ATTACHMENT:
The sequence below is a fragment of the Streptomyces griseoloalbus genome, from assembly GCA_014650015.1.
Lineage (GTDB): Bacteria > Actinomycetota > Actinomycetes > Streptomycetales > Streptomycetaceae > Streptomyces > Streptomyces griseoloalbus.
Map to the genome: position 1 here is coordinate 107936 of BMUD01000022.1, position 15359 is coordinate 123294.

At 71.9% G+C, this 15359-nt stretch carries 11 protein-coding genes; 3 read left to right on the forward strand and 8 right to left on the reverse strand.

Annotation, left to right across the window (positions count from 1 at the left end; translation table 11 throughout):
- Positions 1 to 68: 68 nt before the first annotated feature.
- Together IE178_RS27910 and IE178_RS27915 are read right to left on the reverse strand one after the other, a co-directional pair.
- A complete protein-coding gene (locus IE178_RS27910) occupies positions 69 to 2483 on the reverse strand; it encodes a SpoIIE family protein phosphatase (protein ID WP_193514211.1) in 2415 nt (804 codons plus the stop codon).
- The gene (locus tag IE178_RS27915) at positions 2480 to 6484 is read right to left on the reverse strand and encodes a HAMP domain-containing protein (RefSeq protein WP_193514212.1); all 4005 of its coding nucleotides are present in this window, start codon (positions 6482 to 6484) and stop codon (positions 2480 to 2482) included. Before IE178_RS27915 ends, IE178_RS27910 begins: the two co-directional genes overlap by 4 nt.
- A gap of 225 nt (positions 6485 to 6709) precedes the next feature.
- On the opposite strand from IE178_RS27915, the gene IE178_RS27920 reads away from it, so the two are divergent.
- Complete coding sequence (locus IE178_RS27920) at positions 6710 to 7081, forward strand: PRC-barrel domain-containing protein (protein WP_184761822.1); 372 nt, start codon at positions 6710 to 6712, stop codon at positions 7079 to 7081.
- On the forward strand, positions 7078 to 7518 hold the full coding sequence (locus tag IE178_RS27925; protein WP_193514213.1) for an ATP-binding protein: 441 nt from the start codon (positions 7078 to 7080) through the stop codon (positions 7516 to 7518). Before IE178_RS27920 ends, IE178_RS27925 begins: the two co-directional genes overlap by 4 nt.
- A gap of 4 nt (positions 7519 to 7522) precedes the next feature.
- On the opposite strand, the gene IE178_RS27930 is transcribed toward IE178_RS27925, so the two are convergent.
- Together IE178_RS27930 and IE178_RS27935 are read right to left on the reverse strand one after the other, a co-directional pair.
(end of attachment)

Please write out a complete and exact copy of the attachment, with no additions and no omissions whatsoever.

The sequence below is a fragment of the Streptomyces griseoloalbus genome, from assembly GCA_014650015.1.
Lineage (GTDB): Bacteria > Actinomycetota > Actinomycetes > Streptomycetales > Streptomycetaceae > Streptomyces > Streptomyces griseoloalbus.
Map to the genome: position 1 here is coordinate 107936 of BMUD01000022.1, position 15359 is coordinate 123294.

At 71.9% G+C, this 15359-nt stretch carries 11 protein-coding genes; 3 read left to right on the forward strand and 8 right to left on the reverse strand.

Annotation, left to right across the window (positions count from 1 at the left end; translation table 11 throughout):
- Positions 1 to 68: 68 nt before the first annotated feature.
- Together IE178_RS27910 and IE178_RS27915 are read right to left on the reverse strand one after the other, a co-directional pair.
- A complete protein-coding gene (locus IE178_RS27910) occupies positions 69 to 2483 on the reverse strand; it encodes a SpoIIE family protein phosphatase (protein ID WP_193514211.1) in 2415 nt (804 codons plus the stop codon).
- The gene (locus tag IE178_RS27915) at positions 2480 to 6484 is read right to left on the reverse strand and encodes a HAMP domain-containing protein (RefSeq protein WP_193514212.1); all 4005 of its coding nucleotides are present in this window, start codon (positions 6482 to 6484) and stop codon (positions 2480 to 2482) included. Before IE178_RS27915 ends, IE178_RS27910 begins: the two co-directional genes overlap by 4 nt.
- A gap of 225 nt (positions 6485 to 6709) precedes the next feature.
- On the opposite strand from IE178_RS27915, the gene IE178_RS27920 reads away from it, so the two are divergent.
- Complete coding sequence (locus IE178_RS27920) at positions 6710 to 7081, forward strand: PRC-barrel domain-containing protein (protein WP_184761822.1); 372 nt, start codon at positions 6710 to 6712, stop codon at positions 7079 to 7081.
- On the forward strand, positions 7078 to 7518 hold the full coding sequence (locus tag IE178_RS27925; protein WP_193514213.1) for an ATP-binding protein: 441 nt from the start codon (positions 7078 to 7080) through the stop codon (positions 7516 to 7518). Before IE178_RS27920 ends, IE178_RS27925 begins: the two co-directional genes overlap by 4 nt.
- A gap of 4 nt (positions 7519 to 7522) precedes the next feature.
- On the opposite strand, the gene IE178_RS27930 is transcribed toward IE178_RS27925, so the two are convergent.
- Together IE178_RS27930 and IE178_RS27935 are read right to left on the reverse strand one after the other, a co-directional pair.